Make Sustainable Construction Reality

  • Sustainability
  • Global

How architects and governments are working hand in hand to transform construction—and make cities greener.

Man on a tall ladder working on a wall with green plants on it

As our planet’s thermostat reaches scorching highs, we’re faced with an unavoidable reality: The way we live and work simply isn’t sustainable.

And no industry is off the hook when it comes to mitigating climate change. The construction industry is a key contributor, with concrete and steel foundations accounting for 10% of global greenhouse emissions.

With populations rising, new residential and commercial spaces are a must. Projections suggest an additional 2 trillion square feet of buildings will be constructed by 2060. But new buildings mean more resources: heating, cooling, lighting, water, and more. So how can our planet welcome a growing population without opening the door to an unwanted visitor—climate change?

Thanks to recent projects involving collaboration from stakeholders around the world, the buildings of tomorrow look incredibly different. Like the Mjøstårnet timber skyscraper, where engineers, architects, construction workers, and project managers established building features for healthy and sustainable lifestyles. Meanwhile, governments have synchronized legislation that supports environmental planners’ agendas. For global respondents, governmental regulations and incentives are a top influence on green building activity. In Dubai, a green building rating system, Al Sa'fat, sets requirements for all buildings built after 2016 to attain a base-level sustainable performance score. These systems that reject environmental negligence simultaneously encourage innovation across electricity, mechanics, and design to future-proof our environment.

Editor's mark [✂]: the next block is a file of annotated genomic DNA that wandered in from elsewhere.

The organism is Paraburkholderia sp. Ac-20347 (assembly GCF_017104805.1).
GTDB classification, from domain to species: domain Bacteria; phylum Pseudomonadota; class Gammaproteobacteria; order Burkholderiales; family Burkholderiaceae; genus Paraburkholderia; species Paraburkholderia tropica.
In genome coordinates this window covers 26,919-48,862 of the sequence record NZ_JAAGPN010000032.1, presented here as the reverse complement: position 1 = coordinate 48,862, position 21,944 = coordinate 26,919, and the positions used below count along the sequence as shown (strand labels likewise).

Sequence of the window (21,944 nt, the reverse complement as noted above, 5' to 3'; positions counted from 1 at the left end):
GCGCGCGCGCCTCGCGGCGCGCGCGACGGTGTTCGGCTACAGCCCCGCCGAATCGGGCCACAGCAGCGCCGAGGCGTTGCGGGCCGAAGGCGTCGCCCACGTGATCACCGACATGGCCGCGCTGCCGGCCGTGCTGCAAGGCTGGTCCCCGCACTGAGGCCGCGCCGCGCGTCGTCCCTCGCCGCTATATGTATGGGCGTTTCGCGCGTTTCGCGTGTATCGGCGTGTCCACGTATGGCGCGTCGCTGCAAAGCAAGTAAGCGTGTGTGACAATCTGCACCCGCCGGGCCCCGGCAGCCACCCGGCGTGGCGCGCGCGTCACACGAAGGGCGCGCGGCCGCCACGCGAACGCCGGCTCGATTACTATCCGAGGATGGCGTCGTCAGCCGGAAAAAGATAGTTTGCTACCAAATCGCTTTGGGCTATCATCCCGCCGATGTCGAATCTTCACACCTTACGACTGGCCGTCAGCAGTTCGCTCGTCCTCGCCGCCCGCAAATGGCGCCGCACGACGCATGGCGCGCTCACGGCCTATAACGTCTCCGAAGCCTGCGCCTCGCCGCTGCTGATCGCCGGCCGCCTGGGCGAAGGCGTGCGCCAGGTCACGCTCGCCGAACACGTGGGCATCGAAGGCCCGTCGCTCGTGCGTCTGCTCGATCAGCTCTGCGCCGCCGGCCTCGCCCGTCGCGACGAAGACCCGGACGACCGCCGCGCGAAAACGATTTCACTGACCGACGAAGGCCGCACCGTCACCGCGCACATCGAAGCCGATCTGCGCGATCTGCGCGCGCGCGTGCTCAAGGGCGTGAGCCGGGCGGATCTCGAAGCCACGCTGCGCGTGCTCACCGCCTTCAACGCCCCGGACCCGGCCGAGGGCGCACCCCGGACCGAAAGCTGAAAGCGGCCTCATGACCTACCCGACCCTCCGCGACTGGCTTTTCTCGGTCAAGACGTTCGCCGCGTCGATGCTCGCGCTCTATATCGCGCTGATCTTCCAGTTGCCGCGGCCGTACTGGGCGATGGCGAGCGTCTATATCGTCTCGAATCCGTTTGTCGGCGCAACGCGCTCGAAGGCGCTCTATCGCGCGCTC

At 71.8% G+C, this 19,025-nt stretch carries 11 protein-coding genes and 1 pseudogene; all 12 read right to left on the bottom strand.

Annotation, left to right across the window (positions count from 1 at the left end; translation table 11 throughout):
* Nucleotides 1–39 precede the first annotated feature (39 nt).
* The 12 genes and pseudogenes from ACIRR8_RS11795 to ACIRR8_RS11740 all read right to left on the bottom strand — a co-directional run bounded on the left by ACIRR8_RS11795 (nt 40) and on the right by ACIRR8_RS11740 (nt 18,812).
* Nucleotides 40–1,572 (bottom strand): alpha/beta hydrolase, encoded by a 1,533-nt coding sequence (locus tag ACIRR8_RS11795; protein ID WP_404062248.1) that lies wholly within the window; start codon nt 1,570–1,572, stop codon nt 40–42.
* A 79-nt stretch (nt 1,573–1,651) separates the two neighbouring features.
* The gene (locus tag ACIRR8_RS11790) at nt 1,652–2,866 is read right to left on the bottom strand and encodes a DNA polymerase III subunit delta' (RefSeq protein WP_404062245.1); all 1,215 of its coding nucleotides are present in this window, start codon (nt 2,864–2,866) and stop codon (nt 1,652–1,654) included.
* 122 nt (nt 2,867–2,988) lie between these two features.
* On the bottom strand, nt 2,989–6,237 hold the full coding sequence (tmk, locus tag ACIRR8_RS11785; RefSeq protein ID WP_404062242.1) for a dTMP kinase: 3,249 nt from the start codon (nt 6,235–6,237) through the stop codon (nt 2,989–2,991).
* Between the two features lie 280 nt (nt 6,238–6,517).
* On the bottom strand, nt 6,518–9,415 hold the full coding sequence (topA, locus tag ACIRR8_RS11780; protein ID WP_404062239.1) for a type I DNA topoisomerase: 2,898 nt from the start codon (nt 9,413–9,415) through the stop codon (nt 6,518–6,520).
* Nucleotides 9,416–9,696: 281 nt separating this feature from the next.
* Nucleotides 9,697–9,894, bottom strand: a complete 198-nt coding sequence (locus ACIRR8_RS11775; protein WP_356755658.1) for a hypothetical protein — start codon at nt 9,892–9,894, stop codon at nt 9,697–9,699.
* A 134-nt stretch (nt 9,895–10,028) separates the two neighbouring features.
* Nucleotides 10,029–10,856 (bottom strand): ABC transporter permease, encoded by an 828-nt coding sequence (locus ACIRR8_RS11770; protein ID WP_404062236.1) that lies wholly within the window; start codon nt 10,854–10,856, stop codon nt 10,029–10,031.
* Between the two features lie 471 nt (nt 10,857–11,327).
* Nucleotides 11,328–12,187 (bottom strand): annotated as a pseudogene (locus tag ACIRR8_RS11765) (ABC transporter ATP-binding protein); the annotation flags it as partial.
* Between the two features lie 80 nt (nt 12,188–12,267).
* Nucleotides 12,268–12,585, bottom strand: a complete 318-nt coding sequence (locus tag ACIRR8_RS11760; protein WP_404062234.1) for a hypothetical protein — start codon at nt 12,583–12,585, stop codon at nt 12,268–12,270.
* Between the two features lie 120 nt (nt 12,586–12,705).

Using design thinking expertise, today’s planners, doers, and builders have reimagined everything about how we reside and thrive. By aligning on agendas and options, they fostered innovation in materials and energy sources. Concrete and steel foundations are being replaced with recyclable materials. Excessive heating and AC are improved with smart glass to manage indoor temperatures and PV technology to harness sun rays into electrical energy.

Construction once went hand in hand with waste, deforestation, and pollution. Decades ago, it would have been contradictory to say that construction is good for the planet. But today, buildings from the Bank of America Tower in New York City to the Shanghai Tower to the Bahrain World Trade Center are restoring the health of our planet. Led by innovative changemakers, we are building a greener, greater future.

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